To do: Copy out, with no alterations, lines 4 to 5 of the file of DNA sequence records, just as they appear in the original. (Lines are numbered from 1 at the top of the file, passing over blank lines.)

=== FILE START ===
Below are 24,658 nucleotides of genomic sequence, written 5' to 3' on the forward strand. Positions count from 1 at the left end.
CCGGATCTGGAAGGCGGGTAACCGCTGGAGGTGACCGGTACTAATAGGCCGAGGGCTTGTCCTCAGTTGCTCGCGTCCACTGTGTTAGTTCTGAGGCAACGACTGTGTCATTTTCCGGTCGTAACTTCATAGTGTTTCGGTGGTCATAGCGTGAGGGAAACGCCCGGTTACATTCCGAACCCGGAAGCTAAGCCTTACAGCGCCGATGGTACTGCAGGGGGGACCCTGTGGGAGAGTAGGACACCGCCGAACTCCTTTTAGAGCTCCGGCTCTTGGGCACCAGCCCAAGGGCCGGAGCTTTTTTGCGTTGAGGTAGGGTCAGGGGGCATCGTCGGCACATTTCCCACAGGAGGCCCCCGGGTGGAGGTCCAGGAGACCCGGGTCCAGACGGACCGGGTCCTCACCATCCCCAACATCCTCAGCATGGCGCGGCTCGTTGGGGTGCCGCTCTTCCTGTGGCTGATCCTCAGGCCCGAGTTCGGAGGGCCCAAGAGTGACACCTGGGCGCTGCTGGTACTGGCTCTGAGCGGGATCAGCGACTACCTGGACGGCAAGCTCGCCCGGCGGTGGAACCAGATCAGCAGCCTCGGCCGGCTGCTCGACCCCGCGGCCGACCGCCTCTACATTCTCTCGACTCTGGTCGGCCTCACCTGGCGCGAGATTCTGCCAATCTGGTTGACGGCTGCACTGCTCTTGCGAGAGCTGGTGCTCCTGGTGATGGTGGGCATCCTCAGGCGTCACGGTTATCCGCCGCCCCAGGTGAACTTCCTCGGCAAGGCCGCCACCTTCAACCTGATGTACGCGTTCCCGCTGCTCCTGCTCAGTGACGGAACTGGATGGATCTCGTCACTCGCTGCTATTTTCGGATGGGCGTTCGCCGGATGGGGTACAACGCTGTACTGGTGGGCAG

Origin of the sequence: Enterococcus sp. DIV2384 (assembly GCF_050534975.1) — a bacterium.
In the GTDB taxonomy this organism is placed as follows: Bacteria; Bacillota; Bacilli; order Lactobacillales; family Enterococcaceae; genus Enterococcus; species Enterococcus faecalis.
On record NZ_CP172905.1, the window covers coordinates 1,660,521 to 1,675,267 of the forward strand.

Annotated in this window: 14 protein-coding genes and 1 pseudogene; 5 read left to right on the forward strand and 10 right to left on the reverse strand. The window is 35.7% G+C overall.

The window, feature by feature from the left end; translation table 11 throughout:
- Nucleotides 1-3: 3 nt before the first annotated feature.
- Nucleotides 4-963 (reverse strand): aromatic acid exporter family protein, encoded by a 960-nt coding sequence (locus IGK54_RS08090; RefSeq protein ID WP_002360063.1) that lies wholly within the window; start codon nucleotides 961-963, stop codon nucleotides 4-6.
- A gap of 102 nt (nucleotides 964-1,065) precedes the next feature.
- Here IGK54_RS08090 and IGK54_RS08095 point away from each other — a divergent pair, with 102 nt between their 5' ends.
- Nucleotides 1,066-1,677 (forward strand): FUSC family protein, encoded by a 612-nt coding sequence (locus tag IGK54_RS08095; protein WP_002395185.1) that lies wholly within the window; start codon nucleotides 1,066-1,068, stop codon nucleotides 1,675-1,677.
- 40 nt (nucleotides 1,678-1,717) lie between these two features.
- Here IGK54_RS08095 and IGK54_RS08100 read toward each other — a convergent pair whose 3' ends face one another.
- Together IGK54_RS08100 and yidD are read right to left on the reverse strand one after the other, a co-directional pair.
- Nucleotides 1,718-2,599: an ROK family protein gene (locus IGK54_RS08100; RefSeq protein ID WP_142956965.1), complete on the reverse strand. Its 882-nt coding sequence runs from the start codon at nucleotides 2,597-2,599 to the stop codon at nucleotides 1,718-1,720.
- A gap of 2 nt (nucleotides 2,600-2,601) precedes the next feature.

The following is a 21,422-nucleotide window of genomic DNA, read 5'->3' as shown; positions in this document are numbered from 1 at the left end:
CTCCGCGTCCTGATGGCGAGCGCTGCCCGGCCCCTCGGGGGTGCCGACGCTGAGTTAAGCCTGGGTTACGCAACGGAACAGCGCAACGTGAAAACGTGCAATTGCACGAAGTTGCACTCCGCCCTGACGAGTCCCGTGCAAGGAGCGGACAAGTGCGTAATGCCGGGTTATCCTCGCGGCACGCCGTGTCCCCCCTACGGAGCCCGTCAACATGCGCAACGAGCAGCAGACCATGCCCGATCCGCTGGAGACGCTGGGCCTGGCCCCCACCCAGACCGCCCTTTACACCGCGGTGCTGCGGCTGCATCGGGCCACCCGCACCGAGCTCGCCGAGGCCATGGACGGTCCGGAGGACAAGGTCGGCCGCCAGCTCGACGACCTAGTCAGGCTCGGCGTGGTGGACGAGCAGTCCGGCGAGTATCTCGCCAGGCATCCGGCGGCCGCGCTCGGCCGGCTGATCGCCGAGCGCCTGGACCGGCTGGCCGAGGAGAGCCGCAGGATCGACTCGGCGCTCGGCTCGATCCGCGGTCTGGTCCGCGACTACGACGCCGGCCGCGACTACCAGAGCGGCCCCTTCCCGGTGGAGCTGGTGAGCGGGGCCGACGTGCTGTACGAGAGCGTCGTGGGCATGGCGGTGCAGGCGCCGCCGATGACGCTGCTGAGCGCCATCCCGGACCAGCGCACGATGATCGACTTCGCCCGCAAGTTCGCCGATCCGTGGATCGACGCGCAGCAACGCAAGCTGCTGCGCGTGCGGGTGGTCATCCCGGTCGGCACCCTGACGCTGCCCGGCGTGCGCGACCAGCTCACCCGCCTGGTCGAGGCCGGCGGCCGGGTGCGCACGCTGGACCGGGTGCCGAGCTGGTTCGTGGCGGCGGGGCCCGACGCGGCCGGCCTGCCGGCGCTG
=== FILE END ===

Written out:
In the GTDB taxonomy this organism is placed as follows: Bacteria; Bacillota; Bacilli; order Lactobacillales; family Enterococcaceae; genus Enterococcus; species Enterococcus faecalis.
On record NZ_CP172905.1, the window covers coordinates 1,660,521 to 1,675,267 of the forward strand.